In a disturbing case of the cure possibly proving as deadly as the disease, Christopher Pollon’s Pitfall: The Race to Mine the World’s Most Vulnerable Places provides an eloquent, clear-eyed warning that, absent a radical U-turn, the well-intentioned road to green energy alternatives could very well be paved with devastating ecological and social impacts.
A journalist whose excellent The Peace in Peril: The Real Cost of the Site C Dam (2016) explored the social, economic, and environmental impacts of B.C.’s controversial mega- dam on the Peace River, Pollon has performed another public service with this well-written, accessible, and thoroughly documented work. Indeed, those who’ve taken comfort in the seeming inevitability of an electrified future free of fossil fuels would do well to consider this collection of hidden stories from around the globe that illustrate first-hand the harm generated by our growing hunger for cellphones, personal computers, batteries for electric cars, and other mineral-dependent trappings of our voracious consumer lifestyle.
It’s a journey that introduces readers to the sources of the lithium and copper that power our daily lives, travelling from poor, exploited, and often Indigenous territories, from Bolivia and the Andes Mountains, to Inner Mongolia, to New Guinea. In each instance, Pollon exposes a dystopian world of mining companies in conflict with local populations that leave behind poisoned paradises, assassinations and massacres, and economic deprivation that never appears in the glossy, green-washed investment brochures of corporate prospectors.
Mining is and always has been a necessary corollary to human existence, Pollon notes, but how we mine, and for what purposes, require both thoughtful discussion about such impacts, as well as reflection on whether this fragile planet has the capacity to keep up with the pace of our plunder. Indeed, exactly how much fossil fuel mining, fracking, drilling, and combustion will be necessary to build and sustain a green economy is rarely addressed in climate change debates.
It’s an especially apt subject for Canadians, who host one of the world’s largest and most profitable mining sectors, thanks in part to its welcome access at the Toronto and former Vancouver stock exchanges, a global sales pitch executed by Export Development Canada, and the role of Canadian diplomats abroad acting as bulldozers for mine operators. While fast fortunes may benefit investors, lax regulations and oversight produce a dark legacy marked by perilous working conditions and premature deaths of ill-protected miners; depletion of drinking water aquifers and subsequent parching of farmlands; and massive, poorly secured toxic tailings ponds that annually spill billions of cubic metres of poisoned water that destroy the downstream flora, fauna, and food relied upon by Indigenous people.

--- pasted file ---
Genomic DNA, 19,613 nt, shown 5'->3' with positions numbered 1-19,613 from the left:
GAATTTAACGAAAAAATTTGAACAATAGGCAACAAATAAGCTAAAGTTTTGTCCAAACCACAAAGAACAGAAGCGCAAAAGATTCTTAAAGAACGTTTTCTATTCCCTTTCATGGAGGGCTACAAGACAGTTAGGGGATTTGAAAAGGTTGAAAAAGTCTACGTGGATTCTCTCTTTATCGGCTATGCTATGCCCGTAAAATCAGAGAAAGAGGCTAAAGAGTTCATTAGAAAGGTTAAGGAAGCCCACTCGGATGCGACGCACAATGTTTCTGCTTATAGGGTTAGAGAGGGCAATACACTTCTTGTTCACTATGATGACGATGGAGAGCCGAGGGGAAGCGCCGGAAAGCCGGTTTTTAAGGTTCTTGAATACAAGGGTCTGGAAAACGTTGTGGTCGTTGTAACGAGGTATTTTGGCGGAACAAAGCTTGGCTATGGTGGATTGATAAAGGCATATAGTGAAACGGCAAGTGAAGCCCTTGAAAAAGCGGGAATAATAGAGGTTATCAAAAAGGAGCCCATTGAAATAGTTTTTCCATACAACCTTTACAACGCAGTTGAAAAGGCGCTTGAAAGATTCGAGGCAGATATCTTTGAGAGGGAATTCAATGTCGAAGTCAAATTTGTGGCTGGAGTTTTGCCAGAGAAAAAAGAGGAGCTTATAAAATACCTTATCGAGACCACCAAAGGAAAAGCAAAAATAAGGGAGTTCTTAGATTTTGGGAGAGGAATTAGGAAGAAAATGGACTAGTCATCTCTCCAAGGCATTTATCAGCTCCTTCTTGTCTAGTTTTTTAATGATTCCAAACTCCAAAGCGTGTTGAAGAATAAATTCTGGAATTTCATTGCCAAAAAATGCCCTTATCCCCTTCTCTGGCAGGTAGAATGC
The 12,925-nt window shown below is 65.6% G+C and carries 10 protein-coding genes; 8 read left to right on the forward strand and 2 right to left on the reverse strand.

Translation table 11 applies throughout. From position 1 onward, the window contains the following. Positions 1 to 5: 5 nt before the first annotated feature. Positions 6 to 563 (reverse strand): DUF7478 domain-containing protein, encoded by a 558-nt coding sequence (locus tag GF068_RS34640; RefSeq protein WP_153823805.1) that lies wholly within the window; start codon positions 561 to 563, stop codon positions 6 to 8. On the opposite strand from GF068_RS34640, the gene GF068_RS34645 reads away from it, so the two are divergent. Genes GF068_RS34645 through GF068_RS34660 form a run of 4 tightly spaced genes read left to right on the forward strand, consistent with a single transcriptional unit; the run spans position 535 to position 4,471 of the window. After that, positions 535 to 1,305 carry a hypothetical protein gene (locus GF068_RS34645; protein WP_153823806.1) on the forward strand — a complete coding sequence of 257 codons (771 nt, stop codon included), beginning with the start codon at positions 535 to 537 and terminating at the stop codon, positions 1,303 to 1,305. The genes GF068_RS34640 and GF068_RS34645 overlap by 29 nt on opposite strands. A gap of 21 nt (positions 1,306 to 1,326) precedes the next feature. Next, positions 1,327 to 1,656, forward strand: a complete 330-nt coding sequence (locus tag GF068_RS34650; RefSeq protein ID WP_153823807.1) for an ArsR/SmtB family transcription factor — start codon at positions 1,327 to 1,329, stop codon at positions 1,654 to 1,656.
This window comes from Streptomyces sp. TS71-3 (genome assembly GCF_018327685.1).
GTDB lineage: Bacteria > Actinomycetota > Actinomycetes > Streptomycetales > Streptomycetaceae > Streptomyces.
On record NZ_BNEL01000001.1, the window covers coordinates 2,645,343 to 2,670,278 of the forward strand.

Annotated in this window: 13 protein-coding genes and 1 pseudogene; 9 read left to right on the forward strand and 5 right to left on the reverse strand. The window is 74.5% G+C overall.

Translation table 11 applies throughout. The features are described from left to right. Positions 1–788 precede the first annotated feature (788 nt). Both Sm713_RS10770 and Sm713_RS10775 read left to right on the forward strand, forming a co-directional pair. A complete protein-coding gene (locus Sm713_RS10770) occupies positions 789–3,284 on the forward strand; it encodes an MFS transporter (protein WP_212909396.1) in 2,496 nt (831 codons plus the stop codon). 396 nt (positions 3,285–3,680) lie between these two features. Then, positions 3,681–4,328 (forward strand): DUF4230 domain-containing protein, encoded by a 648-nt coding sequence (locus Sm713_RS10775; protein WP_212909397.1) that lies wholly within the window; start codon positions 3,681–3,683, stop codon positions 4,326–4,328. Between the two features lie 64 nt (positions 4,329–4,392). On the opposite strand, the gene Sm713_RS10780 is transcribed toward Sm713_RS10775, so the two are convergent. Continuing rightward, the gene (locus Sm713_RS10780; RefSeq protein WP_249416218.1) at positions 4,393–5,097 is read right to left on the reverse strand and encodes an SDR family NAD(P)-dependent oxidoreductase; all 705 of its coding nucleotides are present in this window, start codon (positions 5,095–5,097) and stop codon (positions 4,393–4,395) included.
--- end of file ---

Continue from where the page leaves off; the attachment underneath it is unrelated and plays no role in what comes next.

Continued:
Despite this bleak environment, Pollon finds hope in the Maya Qʼeqchiʼ land defenders who’ve sought accountability by suing mining companies in Canadian courts (similar to suits filed by Zambian and Congolese citizens in U.K. courts), the growing market to recycle and reuse metals already above ground, and historical precedents (such as the Second World War home front) that produced stunning conservation efforts and hugely popular scrap metal drives. He also points to responsible, ethical sourcing of minerals, the European Union’s “right-to-repair” legislation aimed at ending built-in obsolescence, and efforts to ensure green manufacturing is designed with an eye on eventual recycling as possibilities that can set us on a proper path.
Ultimately, Pollon invites us to consider new ways of thinking and to become miners ourselves; collectively, we hold a massive personal supply of mineral ores in the dead electronics, jewellery, and entertainment equipment that litter our homes. A truly green future can in no way match the rapacious consumption of the current carbon economy, he argues, reflecting on the 20 tons of waste and the mercury contamination generated by the production of his own gold wedding band. As fossil fuel opponents call on governments to leave the remaining oil in the ground, it’s a world view that may well need to apply to the alternatives as well.